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Management Deja Vu

Today's market for SIM tools looks remarkably like the market for enterprise management applications back in the 1980s and 1990s

4:00 PM -- When we're researching cutting-edge, dynamic IT security technology here at Dark Reading, it's pretty rare to experience a feeling of deja vu. But I definitely had that feeling recently as I assembled our latest Dark Reading Insider report: "Security Information Management: Who's Doing What."

In the report, we discuss the latest developments in SIM technology, which is designed to give IT administrators a central view of all of the events that occur in the security infrastructure. The report offers an overview of all vendors and products in the SIM space, and some recommendations on how to evaluate them. (See Security Pros Wrestle With Data Overload.)

What struck me in researching the subject, however, was the parallel between the evolution of SIM and the evolution of the "enterprise management" systems that emerged in the late 1980s and early 1990s. In many ways, the two markets could be twins, though one is nearly two decades older.

In the late 80s, network managers were becoming overwhelmed with administrative information. Following IBM's introduction of NetView in 1986, virtually every system and device vendor developed "dashboard" software to tell administrators how their systems were performing. Once starved by a lack of management data, network managers were now overwhelmed with bells, whistles, and alerts, making it difficult to sort the symptoms of a network problem from their root cause.

Today's security managers are in exactly the same boat. Once frustrated by their inability to detect security events, administrators now are inundated with log files, intruder alerts, anomaly reports, and a plethora of computer-generated information about security developments in their infrastructures. The problem, as it was in the 1980s, is sorting through the data to find the real trouble.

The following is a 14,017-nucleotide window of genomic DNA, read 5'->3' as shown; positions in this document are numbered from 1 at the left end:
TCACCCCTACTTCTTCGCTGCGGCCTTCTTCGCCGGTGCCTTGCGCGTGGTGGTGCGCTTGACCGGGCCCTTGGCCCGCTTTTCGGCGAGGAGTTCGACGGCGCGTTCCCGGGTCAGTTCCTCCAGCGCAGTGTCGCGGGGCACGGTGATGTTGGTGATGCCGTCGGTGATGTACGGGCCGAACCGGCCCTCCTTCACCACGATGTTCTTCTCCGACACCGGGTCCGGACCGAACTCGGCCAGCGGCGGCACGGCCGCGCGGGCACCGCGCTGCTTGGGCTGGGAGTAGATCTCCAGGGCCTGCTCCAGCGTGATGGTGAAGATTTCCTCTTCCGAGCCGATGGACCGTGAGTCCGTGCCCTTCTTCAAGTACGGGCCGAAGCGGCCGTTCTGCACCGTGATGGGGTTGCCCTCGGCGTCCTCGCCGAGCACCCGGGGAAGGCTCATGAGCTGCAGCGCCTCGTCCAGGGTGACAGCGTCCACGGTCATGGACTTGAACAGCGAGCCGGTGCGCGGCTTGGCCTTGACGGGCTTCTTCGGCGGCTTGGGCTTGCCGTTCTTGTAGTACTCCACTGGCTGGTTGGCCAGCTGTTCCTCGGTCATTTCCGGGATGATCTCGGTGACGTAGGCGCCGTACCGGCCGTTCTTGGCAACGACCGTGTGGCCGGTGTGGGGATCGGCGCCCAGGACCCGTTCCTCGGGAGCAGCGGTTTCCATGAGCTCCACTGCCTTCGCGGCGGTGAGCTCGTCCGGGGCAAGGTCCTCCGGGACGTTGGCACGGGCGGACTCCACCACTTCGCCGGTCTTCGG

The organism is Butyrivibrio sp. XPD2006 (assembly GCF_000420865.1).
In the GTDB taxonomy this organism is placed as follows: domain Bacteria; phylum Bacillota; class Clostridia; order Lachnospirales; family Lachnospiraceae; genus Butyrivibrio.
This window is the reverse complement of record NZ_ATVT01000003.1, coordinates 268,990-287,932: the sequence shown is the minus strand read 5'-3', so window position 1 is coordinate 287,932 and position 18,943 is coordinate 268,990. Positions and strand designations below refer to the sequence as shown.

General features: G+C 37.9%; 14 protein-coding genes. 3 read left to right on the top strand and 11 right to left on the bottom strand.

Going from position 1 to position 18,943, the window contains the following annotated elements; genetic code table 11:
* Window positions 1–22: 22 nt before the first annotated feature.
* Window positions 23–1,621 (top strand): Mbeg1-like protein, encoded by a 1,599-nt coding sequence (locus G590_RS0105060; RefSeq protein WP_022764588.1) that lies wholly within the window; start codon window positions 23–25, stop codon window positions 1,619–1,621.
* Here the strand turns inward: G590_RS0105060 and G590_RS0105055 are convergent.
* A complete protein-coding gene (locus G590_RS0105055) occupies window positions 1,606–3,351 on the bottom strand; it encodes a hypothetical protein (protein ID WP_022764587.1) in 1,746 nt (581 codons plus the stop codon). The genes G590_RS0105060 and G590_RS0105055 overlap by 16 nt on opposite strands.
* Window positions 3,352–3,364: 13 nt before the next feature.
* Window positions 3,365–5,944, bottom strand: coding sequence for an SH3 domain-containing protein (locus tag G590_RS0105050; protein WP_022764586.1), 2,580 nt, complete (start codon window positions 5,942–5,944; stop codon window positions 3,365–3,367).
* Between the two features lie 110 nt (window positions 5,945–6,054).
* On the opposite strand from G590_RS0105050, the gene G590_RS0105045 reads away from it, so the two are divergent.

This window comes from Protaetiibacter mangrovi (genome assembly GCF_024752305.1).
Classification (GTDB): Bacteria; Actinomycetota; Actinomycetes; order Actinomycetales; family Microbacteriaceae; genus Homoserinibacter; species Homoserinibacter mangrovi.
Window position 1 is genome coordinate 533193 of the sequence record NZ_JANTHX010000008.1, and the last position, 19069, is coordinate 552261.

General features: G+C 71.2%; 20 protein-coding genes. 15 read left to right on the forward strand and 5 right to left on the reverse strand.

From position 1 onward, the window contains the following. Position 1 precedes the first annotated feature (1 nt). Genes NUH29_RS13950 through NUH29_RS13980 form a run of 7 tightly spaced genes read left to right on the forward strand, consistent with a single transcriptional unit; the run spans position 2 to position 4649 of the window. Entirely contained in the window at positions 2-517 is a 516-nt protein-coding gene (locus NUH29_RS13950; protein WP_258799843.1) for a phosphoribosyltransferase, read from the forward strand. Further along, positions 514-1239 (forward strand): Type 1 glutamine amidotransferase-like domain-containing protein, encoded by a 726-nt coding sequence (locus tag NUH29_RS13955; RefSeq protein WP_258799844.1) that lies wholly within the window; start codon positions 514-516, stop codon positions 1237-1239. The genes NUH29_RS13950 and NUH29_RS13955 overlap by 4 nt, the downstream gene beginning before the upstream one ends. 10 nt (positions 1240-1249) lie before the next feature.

Back in the day, networking vendors responded to this problem by developing enterprise management systems, which were designed to collect data from disparate devices and applications and normalize it on a single console. The idea was to put all of the management data in one place, so that administrators could find it, correlate it, and quickly diagnose the problem.

Today's SIM tools do exactly the same thing for security information, putting all of the event data on a single pane of glass. (See SIM: A Single Pane of Glass.)

Enterprise management systems were a good idea, giving rise to SNMP and modern IT diagnostics tools that are standard-issue in today's enterprises. But somewhere in the late 90s, enterprise management vendors got too big for their britches, developing elaborate, expensive "frameworks" that were supposed to help IT find and fix all of their problems, often automatically.

The frameworks failed. They were too big, too complex, and too expensive to become a realistic solution for managing IT. Today, the old enterprise management platforms are still used, but they are tools -- not a remodeled environment for IT operations.

Recently, some SIM vendors have begun to position their products as comprehensive platforms for security and policy management. They're offering a framework for security operations, complete with the software to manage it. Before you buy into those frameworks, however, remember the 80s.

Those who don't learn from history are doomed to repeat it.

— Tim Wilson, Site Editor, Dark Reading

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